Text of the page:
# Find the mass of object knowing the applied force and coefficient of friction

1. Dec 6, 2008

### liz777

1. The problem statement, all variables and given/known data

If a force of 45 newtons is needed to overcome friction and the coefficient of friction=0.26, what is the mass of the object?

3. The attempt at a solution

So would I need to find the frictional force first? But then I can't use the equation: (frictional force=coefficient of friction x weight) since I dont have the mass. I also thought about using the equation F=MA but then I dont have the acceleration, the friction, or the net force! Any help, I'm really stuck?

2. Dec 6, 2008

### Staff: Mentor

They give you the friction force. The way to interpret the given information is that the 45 N force is just enough to overcome friction, thus that force equals the friction.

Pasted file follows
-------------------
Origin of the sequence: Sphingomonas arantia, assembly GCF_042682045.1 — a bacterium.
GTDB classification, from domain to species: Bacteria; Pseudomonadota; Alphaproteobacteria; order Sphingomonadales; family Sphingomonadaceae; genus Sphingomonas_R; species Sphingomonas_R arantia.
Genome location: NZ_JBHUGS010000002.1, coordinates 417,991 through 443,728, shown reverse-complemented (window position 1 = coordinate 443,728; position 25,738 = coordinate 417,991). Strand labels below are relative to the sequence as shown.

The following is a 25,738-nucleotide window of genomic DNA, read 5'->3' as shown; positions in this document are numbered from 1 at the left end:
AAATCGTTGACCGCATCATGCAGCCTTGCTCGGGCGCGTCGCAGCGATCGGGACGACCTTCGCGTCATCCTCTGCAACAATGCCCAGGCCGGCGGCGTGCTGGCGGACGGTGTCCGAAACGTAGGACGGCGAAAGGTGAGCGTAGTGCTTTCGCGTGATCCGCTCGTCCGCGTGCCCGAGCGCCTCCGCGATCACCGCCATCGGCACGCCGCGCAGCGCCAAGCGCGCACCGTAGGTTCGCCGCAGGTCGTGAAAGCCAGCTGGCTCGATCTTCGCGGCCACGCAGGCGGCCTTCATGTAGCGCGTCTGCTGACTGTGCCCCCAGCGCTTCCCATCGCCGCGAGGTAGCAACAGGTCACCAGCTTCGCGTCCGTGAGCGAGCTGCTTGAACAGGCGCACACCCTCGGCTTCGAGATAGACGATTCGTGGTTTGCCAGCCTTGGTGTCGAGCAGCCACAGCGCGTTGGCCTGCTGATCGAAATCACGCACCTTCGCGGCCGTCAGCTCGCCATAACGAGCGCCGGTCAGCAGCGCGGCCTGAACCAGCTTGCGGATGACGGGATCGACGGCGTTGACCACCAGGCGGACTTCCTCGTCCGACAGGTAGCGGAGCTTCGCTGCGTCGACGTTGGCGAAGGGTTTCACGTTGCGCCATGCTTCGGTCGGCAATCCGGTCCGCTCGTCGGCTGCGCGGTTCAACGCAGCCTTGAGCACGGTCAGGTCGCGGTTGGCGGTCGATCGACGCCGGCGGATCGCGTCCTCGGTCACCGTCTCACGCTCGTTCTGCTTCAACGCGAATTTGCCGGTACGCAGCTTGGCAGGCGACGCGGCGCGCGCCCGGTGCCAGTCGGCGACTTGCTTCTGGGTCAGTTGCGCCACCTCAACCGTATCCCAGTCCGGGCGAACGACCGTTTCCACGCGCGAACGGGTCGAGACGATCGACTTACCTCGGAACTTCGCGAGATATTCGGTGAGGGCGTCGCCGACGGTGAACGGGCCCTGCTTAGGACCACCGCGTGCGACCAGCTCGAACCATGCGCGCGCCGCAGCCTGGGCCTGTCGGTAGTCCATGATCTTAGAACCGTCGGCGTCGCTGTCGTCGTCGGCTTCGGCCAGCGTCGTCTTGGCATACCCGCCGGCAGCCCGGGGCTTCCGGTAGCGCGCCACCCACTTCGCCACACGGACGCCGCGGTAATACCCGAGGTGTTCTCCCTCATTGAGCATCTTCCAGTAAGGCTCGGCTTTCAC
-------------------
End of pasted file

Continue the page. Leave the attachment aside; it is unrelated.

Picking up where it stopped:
Sure you can use that equation. Remember that you're asked to find the mass.

3. Dec 6, 2008

### liz777

Ok, so what you're saying is that the applied force equals the friction, in this case. I thought it wouldn't move though if that was true? I'm just confused on this concept.

But anyway, using that information, frictional force=coefficient of friction x weight
45=0.26m(9.8)
45=2.55m
m=17.65kg
Is that right?

4. Jul 20, 2010

### Assasinof6

Yes.
You are given two values, and you need to solve for one of them using an equation with four variables, three of which are known (the other being g).